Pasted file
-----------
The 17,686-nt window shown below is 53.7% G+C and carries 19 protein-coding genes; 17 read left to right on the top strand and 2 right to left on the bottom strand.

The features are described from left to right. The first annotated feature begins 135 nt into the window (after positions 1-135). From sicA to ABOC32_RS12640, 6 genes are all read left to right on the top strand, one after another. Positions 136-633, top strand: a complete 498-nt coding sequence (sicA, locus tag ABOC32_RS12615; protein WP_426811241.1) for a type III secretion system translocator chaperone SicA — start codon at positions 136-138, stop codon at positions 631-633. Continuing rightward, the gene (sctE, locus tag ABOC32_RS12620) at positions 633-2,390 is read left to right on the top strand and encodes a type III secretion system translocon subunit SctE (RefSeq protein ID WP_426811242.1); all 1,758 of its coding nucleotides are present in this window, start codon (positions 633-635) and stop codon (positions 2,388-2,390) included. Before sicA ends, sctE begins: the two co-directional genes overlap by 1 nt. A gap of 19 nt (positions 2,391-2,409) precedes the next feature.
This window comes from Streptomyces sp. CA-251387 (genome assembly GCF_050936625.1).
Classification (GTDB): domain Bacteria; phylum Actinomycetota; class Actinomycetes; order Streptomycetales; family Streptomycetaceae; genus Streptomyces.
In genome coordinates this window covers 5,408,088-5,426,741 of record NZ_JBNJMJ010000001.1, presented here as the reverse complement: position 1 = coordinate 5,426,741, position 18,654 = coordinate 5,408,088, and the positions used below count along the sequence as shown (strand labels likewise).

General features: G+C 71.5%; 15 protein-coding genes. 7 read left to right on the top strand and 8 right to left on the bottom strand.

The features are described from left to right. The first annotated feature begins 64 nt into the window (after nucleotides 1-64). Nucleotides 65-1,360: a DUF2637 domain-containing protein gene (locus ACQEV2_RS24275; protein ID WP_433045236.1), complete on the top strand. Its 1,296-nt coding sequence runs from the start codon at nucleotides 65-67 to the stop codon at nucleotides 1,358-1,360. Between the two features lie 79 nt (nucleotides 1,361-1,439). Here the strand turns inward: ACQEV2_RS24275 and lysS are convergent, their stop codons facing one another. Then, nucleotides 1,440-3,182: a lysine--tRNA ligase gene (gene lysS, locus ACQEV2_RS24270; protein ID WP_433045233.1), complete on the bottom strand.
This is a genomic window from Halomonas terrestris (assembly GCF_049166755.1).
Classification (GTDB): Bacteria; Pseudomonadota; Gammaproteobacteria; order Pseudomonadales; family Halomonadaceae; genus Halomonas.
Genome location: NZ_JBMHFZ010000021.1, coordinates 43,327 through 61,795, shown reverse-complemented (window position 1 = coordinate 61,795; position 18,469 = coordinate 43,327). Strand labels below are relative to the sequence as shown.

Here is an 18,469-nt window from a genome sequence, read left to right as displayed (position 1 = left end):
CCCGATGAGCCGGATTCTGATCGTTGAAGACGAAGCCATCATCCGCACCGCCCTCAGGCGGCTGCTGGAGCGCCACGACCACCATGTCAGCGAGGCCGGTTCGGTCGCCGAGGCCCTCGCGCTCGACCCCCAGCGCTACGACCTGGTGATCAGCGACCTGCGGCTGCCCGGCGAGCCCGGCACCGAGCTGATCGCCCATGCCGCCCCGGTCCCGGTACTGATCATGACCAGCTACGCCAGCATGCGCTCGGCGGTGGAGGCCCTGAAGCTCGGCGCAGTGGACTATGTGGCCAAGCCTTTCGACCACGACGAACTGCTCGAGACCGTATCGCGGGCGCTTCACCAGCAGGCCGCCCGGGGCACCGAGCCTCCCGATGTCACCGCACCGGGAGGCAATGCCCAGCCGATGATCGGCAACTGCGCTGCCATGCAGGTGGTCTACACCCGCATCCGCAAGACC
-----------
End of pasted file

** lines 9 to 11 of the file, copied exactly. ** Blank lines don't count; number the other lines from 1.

Classification (GTDB): Bacteria; Pseudomonadota; Gammaproteobacteria; order Pseudomonadales; family Halomonadaceae; genus Halomonas.
Genome location: NZ_JBMHFZ010000021.1, coordinates 43,327 through 61,795, shown reverse-complemented (window position 1 = coordinate 61,795; position 18,469 = coordinate 43,327). Strand labels below are relative to the sequence as shown.

Here is an 18,469-nt window from a genome sequence, read left to right as displayed (position 1 = left end):